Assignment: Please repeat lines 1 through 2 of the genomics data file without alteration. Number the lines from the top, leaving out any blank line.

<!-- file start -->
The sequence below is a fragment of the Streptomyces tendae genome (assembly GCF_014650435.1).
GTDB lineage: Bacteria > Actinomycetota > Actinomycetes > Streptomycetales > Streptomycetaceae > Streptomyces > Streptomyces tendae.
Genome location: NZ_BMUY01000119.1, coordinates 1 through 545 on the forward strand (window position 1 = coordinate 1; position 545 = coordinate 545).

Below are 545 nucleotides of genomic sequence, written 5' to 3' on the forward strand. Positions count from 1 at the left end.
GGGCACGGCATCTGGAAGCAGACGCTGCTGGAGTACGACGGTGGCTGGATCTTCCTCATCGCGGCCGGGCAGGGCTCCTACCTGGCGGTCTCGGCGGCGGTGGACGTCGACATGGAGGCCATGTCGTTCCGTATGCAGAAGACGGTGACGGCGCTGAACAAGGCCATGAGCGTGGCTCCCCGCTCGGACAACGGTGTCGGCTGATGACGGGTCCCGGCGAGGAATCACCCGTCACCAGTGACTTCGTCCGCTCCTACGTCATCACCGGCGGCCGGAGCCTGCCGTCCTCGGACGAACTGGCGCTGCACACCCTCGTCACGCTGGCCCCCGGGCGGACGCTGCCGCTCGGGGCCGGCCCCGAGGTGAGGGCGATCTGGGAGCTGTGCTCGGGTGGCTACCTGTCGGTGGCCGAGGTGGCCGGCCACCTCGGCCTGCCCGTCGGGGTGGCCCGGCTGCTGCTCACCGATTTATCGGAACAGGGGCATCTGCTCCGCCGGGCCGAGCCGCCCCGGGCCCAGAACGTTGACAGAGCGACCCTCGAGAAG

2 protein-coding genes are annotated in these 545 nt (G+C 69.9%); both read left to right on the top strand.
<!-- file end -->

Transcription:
The sequence below is a fragment of the Streptomyces tendae genome (assembly GCF_014650435.1).
GTDB lineage: Bacteria > Actinomycetota > Actinomycetes > Streptomycetales > Streptomycetaceae > Streptomyces > Streptomyces tendae.